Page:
Clockwise from top left: House Speaker John Boehner, President Barack Obama, Senate Majority Leader Harry Reid, and Senate Minority Leader Mitch McConnell.
Marian and I have now been married for 20 years (yay us!), so we went up to LA yesterday to see a show and then stayed over today to have lunch with Mark Kleiman and then watch world No. 84 Ernests Gulbis beat Mardy Fish in the finals of the Farmers Classic at UCLA. Which reminds me—or rather, Mark reminded me: He has a new book out called Drugs and Drug Policy: What Everyone Needs to Know. It's basically a FAQ about drug policy, and it'll only set you back a little over 10 bucks on Amazon. If you're interested in a good primer on the subject, you probably can't do much better.
All of which is a fairly long-winded way of saying that I've been blissfully unaware of the latest idiocy regarding the debt ceiling fight over the past couple of days. But now I'm back, and CNN tells me that we've all agreed on a deal. Hooray. Roughly speaking, it's built around $1 trillion in cuts now and $1.5 trillion in cuts later. The "later" cuts will be negotiated by a super duper congressional committee, and there's a sword of Damocles hanging over their heads to ensure they don't deadlock and end up punting on a deal. It's not yet 100 percent clear what that sword is, but apparently if they don't come to an agreement, or if they do but Congress fails to pass their deal, automatic cuts will take place in the discretionary budget, split 50-50 between domestic cuts and defense cuts. Supposedly, the fact that the automatic cuts affect both domestic and defense spending will be so horrifying to conservatives and liberals alike that they'll support the Super-Duper Congressional Committee's deal. Color me skeptical. There are three possible alternatives here:
- Compared to the autocuts, the SDCC deal is weighted more heavily toward domestic cuts. In that case, Democrats won't support it. They'll just let the automatic cuts happen instead.
- The SDCC deal is weighted more heavily toward defense cuts. I wouldn't advise placing any bets on this outcome.
- The SDCC deal is part cuts and part tax hikes. In that case, Republicans won't support it. They won't trade tax hikes for a bigger Pentagon budget.
Now, sure, maybe they'll cobble something together that looks a little different. But once the dust is cleared away, what other alternatives are there? Compared to the automatic cuts, the SDCC deal will either cut more from domestic spending or else close the deficit partly with cuts and partly with tax increases. That makes it dead on arrival.
It's a shit sandwich no matter how you look at it. And it's a shit sandwich in at least two very specific ways: (1) It means we'll continue to live in a fantasyland that says we don't need any tax increases even though our population is aging and we're plainly going to need higher revenues to support this demographic reality; and (2) we'll continue to live in a fantasyland that says our problems are primarily caused by discretionary spending. This is, of course, exactly the opposite of reality, which means we're going to screw the poor and do nothing serious about the long-term deficit. Nice work, adults.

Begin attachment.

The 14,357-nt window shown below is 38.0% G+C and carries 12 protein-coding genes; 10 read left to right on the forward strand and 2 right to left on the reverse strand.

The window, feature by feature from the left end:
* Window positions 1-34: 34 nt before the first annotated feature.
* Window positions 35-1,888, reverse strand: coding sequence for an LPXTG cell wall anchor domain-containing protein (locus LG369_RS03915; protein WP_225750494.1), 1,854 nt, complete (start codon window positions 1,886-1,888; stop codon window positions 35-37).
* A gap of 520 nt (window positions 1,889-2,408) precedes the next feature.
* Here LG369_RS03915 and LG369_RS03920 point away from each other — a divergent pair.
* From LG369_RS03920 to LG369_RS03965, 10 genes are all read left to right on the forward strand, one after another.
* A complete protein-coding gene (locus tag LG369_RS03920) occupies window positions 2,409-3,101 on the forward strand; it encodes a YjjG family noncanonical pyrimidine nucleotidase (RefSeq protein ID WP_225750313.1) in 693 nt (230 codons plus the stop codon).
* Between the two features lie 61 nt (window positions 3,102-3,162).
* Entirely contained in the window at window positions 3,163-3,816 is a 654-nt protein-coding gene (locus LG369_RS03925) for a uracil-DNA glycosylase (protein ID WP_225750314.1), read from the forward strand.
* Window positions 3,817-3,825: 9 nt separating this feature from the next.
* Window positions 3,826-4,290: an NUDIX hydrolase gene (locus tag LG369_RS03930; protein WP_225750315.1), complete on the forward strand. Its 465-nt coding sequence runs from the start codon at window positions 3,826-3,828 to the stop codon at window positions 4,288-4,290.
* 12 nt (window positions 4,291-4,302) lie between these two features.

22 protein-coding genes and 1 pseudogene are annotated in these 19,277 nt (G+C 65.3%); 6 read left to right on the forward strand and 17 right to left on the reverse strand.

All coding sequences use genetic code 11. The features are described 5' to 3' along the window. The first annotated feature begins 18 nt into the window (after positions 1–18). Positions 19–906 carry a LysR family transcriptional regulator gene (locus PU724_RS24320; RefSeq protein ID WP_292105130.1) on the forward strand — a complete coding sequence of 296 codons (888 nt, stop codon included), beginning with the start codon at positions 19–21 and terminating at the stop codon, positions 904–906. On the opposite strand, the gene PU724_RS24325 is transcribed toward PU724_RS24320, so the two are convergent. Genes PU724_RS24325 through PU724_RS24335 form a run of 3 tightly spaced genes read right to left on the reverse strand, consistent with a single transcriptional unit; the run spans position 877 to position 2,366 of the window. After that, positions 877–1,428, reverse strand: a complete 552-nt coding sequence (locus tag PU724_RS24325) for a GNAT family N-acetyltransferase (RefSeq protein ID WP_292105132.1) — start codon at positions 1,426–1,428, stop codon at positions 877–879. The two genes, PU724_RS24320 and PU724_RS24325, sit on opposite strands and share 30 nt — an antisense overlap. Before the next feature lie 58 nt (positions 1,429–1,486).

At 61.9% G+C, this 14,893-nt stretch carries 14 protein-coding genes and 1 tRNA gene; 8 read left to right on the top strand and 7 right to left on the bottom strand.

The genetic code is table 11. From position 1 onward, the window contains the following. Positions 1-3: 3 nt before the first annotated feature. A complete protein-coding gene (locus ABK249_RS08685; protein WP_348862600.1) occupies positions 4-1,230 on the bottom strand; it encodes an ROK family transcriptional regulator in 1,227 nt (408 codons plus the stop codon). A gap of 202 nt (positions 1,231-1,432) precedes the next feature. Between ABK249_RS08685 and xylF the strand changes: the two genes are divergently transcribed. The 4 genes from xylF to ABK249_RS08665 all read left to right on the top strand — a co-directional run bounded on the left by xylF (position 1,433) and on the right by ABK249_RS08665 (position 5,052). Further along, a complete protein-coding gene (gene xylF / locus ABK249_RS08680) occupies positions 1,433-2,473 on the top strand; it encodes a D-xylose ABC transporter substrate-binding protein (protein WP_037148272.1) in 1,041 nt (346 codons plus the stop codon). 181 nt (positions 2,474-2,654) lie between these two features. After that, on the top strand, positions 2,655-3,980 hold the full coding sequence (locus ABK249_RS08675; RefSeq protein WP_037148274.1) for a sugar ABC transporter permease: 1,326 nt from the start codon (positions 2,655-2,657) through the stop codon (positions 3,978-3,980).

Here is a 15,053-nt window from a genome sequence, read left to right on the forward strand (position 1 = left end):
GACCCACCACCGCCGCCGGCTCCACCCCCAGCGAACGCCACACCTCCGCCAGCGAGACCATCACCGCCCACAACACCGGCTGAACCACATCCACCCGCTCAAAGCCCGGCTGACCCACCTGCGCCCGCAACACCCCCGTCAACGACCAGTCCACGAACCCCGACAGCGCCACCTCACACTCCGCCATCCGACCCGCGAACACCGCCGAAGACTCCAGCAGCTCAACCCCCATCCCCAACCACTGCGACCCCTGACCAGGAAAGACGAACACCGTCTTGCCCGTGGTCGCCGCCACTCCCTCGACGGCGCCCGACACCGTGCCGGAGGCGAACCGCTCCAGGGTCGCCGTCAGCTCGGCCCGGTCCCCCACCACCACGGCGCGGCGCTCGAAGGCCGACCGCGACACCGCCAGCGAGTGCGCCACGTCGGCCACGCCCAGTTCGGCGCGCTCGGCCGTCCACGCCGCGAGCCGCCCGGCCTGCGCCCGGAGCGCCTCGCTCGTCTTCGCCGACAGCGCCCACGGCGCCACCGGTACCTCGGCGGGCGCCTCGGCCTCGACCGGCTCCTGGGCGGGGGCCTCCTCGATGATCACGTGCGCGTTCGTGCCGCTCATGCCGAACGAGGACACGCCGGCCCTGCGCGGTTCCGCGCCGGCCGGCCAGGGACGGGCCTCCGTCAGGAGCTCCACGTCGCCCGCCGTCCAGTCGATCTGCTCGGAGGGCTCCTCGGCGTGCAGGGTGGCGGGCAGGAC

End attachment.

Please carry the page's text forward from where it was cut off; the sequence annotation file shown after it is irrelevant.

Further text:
But hey—this is all very dismal stuff. So here's your reward for reading all the way to the bottom: a fun question to discuss. There are a few liberal pundits out there who believe that a cuts-only deal like this one isn't all that bad. Jon Chait is one of the leading proponents of this theory, and it goes like this: Maybe an all-cuts deal is bad, but by leaving taxes off the table completely it opens the door to letting all the Bush tax cuts expire at the end of next year. Basically, Obama just needs to keep insisting that he'll only sign a bill that extends the middle-class tax cuts1 but allows the tax cuts for the rich to expire. Republicans will flatly refuse to send him such a bill, and as a result all the tax cuts will expire without Obama having to break any promises.
So here's the question: Do you think this is how things will play out? Or alternatively, will Republicans cave in at the 11th hour and send Obama a bill he can sign? Or will Obama cave and end up agreeing to extend all the cuts? My guess is that Obama will stick to his guns on this and Republicans will eventually cave, which means that the middle-class cuts will get extended permanently. Prof. Kleiman, like Chait, thinks Republicans will never, ever agree to throw rich people under the bus and will never send Obama a bill that extends only the middle-class cuts. Thus, the whole Bush package will expire. You can vote in comments on how you think this will play out.2
1Actually, even this set of tax cuts mostly benefits the well-off. But everyone calls them the middle-class cuts, so that's what I'm calling them here.
2This assumes, of course, that Obama wins reelection. If a Republican wins, and Obama lets the Bush tax cuts expire in the final hours of his administration, I assume that the new president will simply pass new tax cuts via reconciliation sometime after inauguration day.